I’ve published a couple of short stories on a musical theme: there’s my flash Getting It Together with Elvis; my short stories Melanie’s Last Tune about a narcissistic music teacher and The Invention of Harmony about a mediaeval nun’s fear of her own creativity. So it didn’t take me long to come up with an idea for the required 99 words. I’m pairing this with the march from Prokofiev’s Love for Three Oranges, although anything that sparks different reactions would do:
The music was by some Russian guy. Thump thump thump and plinketty plonk. As soon as she caught the rhythm it would flip to something else. The thrum of a headache in her temples, she turned his way. Yet, instead of the anticipated shrug of apology, he appeared enraptured, his expression the one he usually wore straight after sex.
Okay? But somewhere along the line it struck me that I’d misinterpreted the prompt: it wasn’t to write about music but to write a story influenced by a musical score. In other words, a flash that tells the same story as the music.
Now, much as I enjoy music, and take whatever opportunity I can find to prattle about how thrilled I am to sing with a choir despite my imperfect pitch, I’m not aware of it inspiring my writing. Fiction and music seem to be located in separate parts of my brain. I like to be in as quiet an environment as possible when I’m writing, or when I’m reading for that matter. Even if it weren’t for the extraneous sound confusing my voice-activated software – and, boy, it’s confused enough with just my voice to contend with – I’d find it distracting. Yet lots of writers, as testified on Roz Morris’s blog the undercover soundtrack, use music as their muse. So I pushed myself to step out of my writerly comfort zone to see if I could squeeze a story out of one of my favourite choral pieces: In Paradisum from Faure’s Requiem. Click on the link and listen as you read. (Although there are words in this, which is slightly against the rules, when you’re hitting those high notes the human voice could be just another musical instrument.)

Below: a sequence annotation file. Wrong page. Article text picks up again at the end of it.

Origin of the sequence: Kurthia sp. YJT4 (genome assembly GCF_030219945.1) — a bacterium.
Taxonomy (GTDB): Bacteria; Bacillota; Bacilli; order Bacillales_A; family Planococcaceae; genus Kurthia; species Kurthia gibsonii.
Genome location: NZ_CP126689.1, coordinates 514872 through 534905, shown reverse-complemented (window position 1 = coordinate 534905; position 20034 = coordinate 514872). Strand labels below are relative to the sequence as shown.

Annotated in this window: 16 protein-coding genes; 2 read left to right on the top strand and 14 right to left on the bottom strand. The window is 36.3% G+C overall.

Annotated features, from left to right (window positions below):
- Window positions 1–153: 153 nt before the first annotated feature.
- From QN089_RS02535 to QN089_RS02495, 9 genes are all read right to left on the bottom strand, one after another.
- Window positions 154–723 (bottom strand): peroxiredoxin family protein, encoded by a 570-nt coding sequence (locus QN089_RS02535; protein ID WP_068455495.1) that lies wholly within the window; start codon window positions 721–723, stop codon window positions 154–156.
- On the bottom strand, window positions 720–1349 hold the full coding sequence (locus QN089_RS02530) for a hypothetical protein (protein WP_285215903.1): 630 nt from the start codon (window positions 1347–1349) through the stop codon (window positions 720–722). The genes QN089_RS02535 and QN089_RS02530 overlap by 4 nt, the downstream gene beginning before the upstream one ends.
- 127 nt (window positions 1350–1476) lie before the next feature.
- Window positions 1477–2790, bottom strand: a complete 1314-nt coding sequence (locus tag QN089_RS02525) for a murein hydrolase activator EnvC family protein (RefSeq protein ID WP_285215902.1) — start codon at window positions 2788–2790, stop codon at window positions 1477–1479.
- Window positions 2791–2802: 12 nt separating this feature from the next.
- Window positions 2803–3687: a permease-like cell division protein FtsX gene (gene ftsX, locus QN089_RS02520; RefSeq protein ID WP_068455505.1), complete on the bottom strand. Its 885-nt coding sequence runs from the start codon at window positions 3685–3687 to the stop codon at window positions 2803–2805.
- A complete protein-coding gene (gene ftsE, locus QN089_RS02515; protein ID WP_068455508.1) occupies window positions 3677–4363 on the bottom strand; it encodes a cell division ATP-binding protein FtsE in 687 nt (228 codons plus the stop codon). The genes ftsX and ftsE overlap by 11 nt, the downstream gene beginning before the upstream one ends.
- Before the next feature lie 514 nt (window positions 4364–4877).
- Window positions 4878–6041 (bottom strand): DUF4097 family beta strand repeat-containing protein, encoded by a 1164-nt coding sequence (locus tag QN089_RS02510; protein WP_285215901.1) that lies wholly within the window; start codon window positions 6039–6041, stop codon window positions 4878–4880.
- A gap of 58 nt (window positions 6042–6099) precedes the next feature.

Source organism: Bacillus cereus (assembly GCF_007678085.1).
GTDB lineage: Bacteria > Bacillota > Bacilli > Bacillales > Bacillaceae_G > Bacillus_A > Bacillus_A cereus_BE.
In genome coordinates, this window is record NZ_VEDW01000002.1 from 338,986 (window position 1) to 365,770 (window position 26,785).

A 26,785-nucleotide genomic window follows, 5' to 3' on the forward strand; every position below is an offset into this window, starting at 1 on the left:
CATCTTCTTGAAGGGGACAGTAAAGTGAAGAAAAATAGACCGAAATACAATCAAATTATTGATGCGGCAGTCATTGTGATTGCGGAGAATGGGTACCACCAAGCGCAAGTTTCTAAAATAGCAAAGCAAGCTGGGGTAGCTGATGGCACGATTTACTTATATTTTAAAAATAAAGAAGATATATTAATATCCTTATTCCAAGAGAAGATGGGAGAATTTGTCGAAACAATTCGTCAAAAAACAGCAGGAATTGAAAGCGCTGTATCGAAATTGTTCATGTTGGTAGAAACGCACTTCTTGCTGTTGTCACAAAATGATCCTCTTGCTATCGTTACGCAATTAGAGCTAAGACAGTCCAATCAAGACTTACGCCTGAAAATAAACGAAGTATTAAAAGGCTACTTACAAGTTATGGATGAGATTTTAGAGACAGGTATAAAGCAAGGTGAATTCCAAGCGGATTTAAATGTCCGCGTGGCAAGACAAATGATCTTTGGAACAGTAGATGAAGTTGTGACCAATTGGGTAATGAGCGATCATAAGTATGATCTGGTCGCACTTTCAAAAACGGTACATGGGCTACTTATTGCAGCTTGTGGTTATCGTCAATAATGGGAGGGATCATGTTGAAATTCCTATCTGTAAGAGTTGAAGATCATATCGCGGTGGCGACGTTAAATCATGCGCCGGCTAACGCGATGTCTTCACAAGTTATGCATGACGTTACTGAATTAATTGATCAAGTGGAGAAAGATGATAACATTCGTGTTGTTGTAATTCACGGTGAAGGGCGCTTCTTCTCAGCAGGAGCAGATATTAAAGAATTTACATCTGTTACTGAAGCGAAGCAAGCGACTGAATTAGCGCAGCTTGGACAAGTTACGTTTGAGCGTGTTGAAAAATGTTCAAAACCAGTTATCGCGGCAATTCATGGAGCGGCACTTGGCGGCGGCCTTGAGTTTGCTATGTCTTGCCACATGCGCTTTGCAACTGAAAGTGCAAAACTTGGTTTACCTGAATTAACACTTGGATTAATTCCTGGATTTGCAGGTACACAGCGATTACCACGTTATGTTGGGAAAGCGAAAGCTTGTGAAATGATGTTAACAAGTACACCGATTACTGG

The pain dissolved in an instant, his agonised frown flipping to a smile. His smile grew wider as gentle hands attached helium balloons to his wrists, his waist, his ankles and his shoulders and he felt himself lifted up, up and up, until he was floating just below the ceiling, looking down in triumph on the narrow hospital bed. Angelic voices sang of how they’d make him whole again, or help him shed his battered body and live among the clouds. And he believed them, oh how much he believed them, until the morphine stopped coursing through his veins.
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Feedback time: do my words fit with the music and which piece of flash you prefer?
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More wordy feedback is also welcome in the comments section below.